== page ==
Retina Society 2018: Late Breaking Presentations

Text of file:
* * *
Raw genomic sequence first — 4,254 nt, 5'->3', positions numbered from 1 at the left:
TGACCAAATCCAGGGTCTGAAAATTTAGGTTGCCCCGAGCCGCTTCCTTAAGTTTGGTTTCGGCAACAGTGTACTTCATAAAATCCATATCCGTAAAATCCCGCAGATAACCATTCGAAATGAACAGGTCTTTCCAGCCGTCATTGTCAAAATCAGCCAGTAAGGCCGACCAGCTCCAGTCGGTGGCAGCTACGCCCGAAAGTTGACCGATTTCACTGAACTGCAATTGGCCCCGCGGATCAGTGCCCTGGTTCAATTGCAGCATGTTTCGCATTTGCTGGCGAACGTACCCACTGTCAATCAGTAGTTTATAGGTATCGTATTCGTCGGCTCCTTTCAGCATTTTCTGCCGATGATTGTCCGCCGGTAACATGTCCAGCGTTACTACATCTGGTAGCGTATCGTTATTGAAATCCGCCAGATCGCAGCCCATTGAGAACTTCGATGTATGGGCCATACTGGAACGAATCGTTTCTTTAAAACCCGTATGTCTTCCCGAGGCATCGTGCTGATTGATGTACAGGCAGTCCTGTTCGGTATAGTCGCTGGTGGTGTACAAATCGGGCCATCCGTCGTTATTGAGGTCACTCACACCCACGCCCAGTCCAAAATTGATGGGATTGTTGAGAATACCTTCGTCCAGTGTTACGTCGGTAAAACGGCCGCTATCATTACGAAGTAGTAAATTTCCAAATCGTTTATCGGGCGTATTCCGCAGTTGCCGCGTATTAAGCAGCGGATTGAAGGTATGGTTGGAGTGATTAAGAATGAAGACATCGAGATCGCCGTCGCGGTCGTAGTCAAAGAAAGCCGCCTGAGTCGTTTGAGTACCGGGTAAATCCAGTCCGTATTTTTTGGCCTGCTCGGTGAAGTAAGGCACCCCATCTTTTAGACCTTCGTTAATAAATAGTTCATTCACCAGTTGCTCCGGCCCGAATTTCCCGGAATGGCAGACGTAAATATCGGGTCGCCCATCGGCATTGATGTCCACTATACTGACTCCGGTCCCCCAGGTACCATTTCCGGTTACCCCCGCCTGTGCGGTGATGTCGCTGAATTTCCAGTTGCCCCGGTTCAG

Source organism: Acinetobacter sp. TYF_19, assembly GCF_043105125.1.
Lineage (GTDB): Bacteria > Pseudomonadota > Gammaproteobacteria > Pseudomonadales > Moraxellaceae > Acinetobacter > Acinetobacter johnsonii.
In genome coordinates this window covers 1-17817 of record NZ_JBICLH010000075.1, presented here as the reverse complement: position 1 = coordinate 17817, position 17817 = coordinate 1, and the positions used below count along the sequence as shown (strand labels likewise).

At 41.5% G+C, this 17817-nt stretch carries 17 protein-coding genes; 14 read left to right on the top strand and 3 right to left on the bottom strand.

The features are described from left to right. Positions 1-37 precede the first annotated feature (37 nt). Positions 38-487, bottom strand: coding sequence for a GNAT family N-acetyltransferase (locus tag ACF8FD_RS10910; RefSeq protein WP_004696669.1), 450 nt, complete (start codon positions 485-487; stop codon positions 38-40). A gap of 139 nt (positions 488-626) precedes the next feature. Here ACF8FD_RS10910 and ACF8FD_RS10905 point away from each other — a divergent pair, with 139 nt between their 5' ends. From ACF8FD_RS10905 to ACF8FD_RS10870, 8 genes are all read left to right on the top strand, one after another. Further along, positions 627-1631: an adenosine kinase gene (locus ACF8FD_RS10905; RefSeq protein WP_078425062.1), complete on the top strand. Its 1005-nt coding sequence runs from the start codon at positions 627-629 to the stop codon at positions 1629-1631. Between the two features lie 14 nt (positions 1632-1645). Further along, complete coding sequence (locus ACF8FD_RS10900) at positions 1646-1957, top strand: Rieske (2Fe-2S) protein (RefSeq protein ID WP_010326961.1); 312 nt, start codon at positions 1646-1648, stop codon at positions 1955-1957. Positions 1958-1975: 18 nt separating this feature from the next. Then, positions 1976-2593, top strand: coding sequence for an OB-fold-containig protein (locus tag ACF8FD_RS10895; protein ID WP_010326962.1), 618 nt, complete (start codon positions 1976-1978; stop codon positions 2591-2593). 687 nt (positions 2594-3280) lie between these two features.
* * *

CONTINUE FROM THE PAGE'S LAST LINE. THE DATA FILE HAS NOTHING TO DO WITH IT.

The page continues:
Edward Wood, MD Vitreoretinal Surgery Fellow Associated Retinal Consultants / William Beaumont Hospital Jennifer Doudna, PhD gave a rousing talk to a standing-room only crowd for the ARVO/Alcon keynote lecture entitled CRISPR-Cas Gene Editing: Biology, Technology and Ethics. She discussed the history, progress, and remarkable future applications for CRISPR-Cas technology. Dr. Doudna grew up in Hilo, Hawaii where she was fascinated by the island’s natural beauty at an early age. The amalgamation of her love of nature, a sixth-grade gift from her father of James Watson’s seminal publication “The Double Helix,” and inspiration provided by her 10th grade science teacher Mrs. Wong solidified her passion for science and the concept of pursuing a career in discovery-driven scientific research. She attended public school in Hawaii and then Pomona College where she studied biochemistry. She subsequently earned her PhD in Biological Chemistry and Molecular Pharmacology at Harvard Medical School, whereafter she interfaced with the University of Colorado, Boulder, Yale University, and ultimately the University of California, Berkley, where she is currently Professor in the Department of Molecular & Cell Biology and Chemistry, an investigator with the Howard Hughes Medical Institute (HHMI), and executive director of the Innovative Genomics Institute. Dr. Doudna began by introducing CRISPRs (clustered regularly interspaced short palindromic repeats) as families of DNA sequences originally found in bacteria that protect against viral invasion by storing copies of viral DNA to guide cleavage of further invading viruses. CRISPRs interface with CRISPR-associated systems (Cas) that act as molecular scissors to cleave targeted DNA segments. Essentially, the CRISPR-Cas system is an RNA-guided protein complex designed to cleave double stranded DNA with very high specificity. In this way, CRISPR-Cas natively acts as a component of the bacterial immune system. However, the general method of targeting and cutting specific DNA segments has allowed scientists to reconsider both prokaryotic and eukaryotic DNA as editable, not too dissimilar to how one may alter the text in this blog. The general concept of programmable gene editing down to a single base pair was once the stuff of science fiction, but is now a very immediate reality thanks to the transformational work of Dr. Doudna and her colleagues. Dr. Doudna discussed the history of discovery and development of CRISPR-Cas spanning multiple continents and institutions. While the history is complex and more thoroughly reviewed here https://www.addgene.org/crispr/history, several highlights discussed by Dr. Doudna include the early conceptualization of CRISPR as an RNA-based immune system by Jillian Banfield at Berkley, the work of Phillipe Horvath at Dupont in France evaluating bacteria used to make yogurt and cheese to verify that CRISPR systems are indeed adaptive immune systems which intimately involve the Cas protein Cas9. By first proposing CRISPR-Cas9 as a genome engineering system, Dr. Doudna's work marked a paradigm shift in our understanding of CRISPR's ability, application, and potential impact, for which they won the Breakthrough Prize in Life Sciences in 2015. While the history of CRISPR-Cas technology is fascinating, it’s future applications will likely revolutionize science and the world as we know it. The technology has already been used to genetically edit both prokaryotic and eukaryotic cells to make modified tomato plants bearing 3x more fruit, frogs with green fluorescent pigment, piglets with decreased immunogenicity so to serve as improved organ donors for humans, and even introduce germline DNA edits in primates to name only a few. She then showed a compelling montage of living organisms that have already been genetically modified with CRISPR. One can imagine a CRISPR-based reality in which pathogenic mutations may be edited out of somatic or germline cells before the development of or during disease. Taken one step further, medical futurists envision a future in which one may curate DNA sequences (of future children, for example) to maximize ‘positive’ attributes and remove ‘negative’ ones. The ethics surrounding such applications are very complex, and Dr. Doudna discussed the need for ethical considerations to keep pace with scientific progress. Dr. Doudna concluded her talk by offering two ways in which CRISPR-Cas technology may be clinically useful: (1) As a research tool to characterize the genetic basis of disease and perhaps create specific disease models, and (2) as a clinical tool making therapeutically valuable gene edits. The technology is still relatively young, and incredible progress is being made every day. It was a very high honor to have Dr. Doudna deliver the ARVO/Alcon keynote lecture, and we look forward to learning more about this revolutionary technology in the years to come.